Concern and Coercion: Paternalistic Justification of Involuntary Psychiatric Treatment
PublisherThe University of Arizona.
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AbstractInvoluntary psychiatric treatment of persons with mental disorders is a very complicated and controversial issue. The following essay will present a paternalistic justification of the practice of involuntary treatment in reply to Thomas Szasz's criticism that such action is hostile to libertarian principles. First, the essay will present the case Szasz makes against coercive psychiatry. Subsequently, the paper will respond to this criticism in three parts. First, the paper will present a theoretical defense of the legitimacy of psychiatry made by George Graham. Secondly, an argument in favor of paternalistically motivated involuntary treatment will be made based on Gerald Dworkin's theory of paternalism, which appeals to the notion of hypothetical consent and a concern for autonomy. Third, an argument will be presented for a relaxation of the standards of responsibility for those with mental disorders, appealing to the involuntary nature of mental disorders. Subsequently, the circumstances that must be met for involuntary treatment to be justified in practice will be explored and presented. Finally, possible objections to the arguments made for paternalistic coercive psychiatry will be acknowledged and addressed.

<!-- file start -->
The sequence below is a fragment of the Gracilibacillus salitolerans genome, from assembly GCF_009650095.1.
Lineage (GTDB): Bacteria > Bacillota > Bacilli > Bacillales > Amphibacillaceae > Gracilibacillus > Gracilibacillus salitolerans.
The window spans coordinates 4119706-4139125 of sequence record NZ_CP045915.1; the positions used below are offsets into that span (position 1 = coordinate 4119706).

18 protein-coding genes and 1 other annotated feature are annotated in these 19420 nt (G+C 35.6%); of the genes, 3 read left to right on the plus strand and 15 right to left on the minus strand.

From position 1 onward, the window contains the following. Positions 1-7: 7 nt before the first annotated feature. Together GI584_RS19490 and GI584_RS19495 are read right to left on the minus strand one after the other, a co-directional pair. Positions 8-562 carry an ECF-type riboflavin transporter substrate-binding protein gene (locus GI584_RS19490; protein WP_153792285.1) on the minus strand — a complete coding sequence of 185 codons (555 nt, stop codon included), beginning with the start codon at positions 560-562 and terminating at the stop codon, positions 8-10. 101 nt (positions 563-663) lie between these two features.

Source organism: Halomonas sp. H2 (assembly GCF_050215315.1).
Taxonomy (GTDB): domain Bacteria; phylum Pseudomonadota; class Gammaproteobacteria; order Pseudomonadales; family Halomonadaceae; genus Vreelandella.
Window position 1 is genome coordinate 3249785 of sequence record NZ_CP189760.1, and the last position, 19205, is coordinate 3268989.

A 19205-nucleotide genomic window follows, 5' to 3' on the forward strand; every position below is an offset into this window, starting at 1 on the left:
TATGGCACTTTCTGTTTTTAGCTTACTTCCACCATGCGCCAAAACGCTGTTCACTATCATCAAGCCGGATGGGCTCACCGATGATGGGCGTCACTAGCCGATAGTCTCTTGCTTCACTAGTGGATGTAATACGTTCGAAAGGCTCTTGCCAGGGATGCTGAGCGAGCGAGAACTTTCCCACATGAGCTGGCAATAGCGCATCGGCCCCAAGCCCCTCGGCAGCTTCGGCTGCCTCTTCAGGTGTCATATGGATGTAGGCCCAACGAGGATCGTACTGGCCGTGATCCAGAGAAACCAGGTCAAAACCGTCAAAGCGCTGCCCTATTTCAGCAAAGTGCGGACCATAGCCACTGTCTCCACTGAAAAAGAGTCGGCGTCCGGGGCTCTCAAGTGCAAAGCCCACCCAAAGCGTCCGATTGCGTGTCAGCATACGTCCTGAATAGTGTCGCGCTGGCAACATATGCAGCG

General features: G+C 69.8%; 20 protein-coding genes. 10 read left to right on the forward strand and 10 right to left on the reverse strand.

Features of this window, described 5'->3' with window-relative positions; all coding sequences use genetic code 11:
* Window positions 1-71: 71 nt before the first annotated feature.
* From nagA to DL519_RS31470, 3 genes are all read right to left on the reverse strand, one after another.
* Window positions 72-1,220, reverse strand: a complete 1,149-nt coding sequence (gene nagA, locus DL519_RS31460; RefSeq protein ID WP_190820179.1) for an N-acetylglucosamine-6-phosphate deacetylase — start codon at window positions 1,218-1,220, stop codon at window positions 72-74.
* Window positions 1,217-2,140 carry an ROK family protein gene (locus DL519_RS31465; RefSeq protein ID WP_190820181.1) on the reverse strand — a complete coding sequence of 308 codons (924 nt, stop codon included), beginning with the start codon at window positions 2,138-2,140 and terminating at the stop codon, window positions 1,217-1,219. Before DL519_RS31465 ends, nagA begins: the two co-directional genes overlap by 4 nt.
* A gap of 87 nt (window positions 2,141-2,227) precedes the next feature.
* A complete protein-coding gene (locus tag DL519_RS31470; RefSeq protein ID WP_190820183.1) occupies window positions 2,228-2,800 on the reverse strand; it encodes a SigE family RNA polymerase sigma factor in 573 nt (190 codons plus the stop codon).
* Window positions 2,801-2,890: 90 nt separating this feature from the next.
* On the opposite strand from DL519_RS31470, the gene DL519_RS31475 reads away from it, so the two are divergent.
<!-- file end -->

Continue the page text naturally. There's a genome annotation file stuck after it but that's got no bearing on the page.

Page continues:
Degree ProgramHonors College